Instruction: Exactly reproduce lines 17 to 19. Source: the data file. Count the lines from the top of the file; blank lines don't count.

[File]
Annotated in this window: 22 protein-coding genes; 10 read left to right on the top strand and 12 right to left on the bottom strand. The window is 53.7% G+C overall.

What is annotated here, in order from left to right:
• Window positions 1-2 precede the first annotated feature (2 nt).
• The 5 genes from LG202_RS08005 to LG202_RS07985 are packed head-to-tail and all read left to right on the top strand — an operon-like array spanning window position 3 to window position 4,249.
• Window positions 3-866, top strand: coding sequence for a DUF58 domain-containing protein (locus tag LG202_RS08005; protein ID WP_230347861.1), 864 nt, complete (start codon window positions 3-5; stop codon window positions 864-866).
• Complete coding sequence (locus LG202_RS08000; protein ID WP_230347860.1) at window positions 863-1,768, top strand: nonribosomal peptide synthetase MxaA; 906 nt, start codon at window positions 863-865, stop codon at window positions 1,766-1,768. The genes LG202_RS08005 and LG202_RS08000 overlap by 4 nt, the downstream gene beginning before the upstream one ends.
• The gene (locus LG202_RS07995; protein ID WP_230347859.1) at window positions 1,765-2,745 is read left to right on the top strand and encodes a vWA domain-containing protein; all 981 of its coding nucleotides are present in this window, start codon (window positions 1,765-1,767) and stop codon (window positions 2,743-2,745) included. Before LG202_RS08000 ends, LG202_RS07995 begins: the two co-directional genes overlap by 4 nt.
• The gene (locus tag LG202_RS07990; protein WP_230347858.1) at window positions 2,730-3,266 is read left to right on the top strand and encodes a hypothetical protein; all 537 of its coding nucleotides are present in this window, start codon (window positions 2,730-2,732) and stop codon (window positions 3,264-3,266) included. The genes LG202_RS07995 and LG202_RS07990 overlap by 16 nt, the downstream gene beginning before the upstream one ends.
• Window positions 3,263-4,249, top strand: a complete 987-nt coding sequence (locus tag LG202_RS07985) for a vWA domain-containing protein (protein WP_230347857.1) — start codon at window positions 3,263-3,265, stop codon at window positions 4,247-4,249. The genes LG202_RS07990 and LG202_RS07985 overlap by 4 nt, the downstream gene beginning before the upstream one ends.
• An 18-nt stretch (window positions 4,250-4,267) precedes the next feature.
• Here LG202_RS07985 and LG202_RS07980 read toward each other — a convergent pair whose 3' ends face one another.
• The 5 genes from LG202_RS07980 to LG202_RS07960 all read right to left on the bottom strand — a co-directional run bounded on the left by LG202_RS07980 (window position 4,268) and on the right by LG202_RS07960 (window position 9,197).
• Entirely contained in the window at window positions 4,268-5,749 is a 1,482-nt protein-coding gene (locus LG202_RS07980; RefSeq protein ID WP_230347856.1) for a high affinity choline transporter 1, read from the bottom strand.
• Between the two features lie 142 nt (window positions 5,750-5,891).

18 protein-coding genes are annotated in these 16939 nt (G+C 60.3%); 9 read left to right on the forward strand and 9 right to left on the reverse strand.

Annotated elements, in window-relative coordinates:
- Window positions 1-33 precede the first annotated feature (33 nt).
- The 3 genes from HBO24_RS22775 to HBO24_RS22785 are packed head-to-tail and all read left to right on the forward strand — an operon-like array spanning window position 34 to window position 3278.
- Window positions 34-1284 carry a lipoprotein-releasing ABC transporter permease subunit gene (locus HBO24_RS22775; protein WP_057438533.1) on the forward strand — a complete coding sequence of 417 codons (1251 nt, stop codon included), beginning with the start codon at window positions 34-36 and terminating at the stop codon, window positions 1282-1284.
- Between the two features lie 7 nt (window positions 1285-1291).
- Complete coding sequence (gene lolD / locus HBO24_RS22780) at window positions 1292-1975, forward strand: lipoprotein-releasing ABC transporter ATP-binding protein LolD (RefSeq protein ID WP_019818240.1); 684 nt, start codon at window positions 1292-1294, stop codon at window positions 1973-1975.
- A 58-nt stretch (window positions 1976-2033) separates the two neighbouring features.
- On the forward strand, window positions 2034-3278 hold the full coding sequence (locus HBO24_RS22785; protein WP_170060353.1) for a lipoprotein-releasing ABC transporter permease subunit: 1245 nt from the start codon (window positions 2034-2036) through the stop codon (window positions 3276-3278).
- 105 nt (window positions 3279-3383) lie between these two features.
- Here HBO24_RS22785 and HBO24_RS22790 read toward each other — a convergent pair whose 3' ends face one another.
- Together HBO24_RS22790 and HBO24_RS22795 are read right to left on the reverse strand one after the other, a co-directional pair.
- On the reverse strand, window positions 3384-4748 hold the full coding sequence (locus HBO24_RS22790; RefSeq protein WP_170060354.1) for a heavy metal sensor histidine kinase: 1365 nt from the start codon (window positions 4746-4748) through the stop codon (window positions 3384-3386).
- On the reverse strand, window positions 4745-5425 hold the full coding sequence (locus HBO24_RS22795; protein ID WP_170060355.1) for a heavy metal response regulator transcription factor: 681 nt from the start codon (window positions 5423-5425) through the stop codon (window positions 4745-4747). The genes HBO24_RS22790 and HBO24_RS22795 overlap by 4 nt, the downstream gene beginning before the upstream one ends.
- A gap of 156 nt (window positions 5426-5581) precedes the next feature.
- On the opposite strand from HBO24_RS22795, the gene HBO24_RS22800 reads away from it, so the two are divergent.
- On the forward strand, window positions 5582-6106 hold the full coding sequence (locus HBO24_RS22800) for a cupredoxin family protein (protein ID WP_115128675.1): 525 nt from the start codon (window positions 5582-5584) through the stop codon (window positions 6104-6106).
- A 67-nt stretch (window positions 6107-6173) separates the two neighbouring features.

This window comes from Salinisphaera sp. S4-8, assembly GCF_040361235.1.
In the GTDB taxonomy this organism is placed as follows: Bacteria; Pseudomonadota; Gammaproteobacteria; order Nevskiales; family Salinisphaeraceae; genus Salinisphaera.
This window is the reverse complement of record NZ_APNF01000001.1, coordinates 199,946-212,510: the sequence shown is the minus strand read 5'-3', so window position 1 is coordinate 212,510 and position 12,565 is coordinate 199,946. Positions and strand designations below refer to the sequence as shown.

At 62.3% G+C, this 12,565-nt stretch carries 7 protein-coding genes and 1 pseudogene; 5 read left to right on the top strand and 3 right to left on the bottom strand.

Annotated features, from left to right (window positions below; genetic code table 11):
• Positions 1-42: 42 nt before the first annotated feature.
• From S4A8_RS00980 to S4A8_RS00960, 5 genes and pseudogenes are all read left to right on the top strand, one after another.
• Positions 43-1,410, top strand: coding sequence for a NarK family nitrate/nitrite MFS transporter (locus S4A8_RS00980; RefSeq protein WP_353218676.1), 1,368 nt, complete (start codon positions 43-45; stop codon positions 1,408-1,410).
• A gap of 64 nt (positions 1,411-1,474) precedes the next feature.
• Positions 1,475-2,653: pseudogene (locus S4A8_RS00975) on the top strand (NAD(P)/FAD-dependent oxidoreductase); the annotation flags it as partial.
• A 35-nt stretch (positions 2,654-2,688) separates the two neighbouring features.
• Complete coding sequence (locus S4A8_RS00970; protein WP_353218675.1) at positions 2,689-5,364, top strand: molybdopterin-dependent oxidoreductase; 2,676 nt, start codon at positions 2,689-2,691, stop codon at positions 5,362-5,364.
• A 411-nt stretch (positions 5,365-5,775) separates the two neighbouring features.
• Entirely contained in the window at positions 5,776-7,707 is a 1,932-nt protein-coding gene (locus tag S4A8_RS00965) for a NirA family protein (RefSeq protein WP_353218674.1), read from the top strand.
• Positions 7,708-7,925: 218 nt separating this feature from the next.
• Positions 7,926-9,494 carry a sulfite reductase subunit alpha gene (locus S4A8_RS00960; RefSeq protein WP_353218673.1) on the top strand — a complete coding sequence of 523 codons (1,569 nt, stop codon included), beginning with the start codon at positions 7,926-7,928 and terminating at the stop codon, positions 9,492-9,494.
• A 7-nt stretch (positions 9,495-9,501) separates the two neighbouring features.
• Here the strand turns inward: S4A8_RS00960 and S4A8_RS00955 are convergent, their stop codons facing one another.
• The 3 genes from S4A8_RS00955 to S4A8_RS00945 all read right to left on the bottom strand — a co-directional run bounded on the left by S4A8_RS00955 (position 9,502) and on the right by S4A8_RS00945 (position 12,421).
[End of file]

- Window positions 1-33 precede the first annotated feature (33 nt).
- The 3 genes from HBO24_RS22775 to HBO24_RS22785 are packed head-to-tail and all read left to right on the forward strand — an operon-like array spanning window position 34 to window position 3278.
- Window positions 34-1284 carry a lipoprotein-releasing ABC transporter permease subunit gene (locus HBO24_RS22775; protein WP_057438533.1) on the forward strand — a complete coding sequence of 417 codons (1251 nt, stop codon included), beginning with the start codon at window positions 34-36 and terminating at the stop codon, window positions 1282-1284.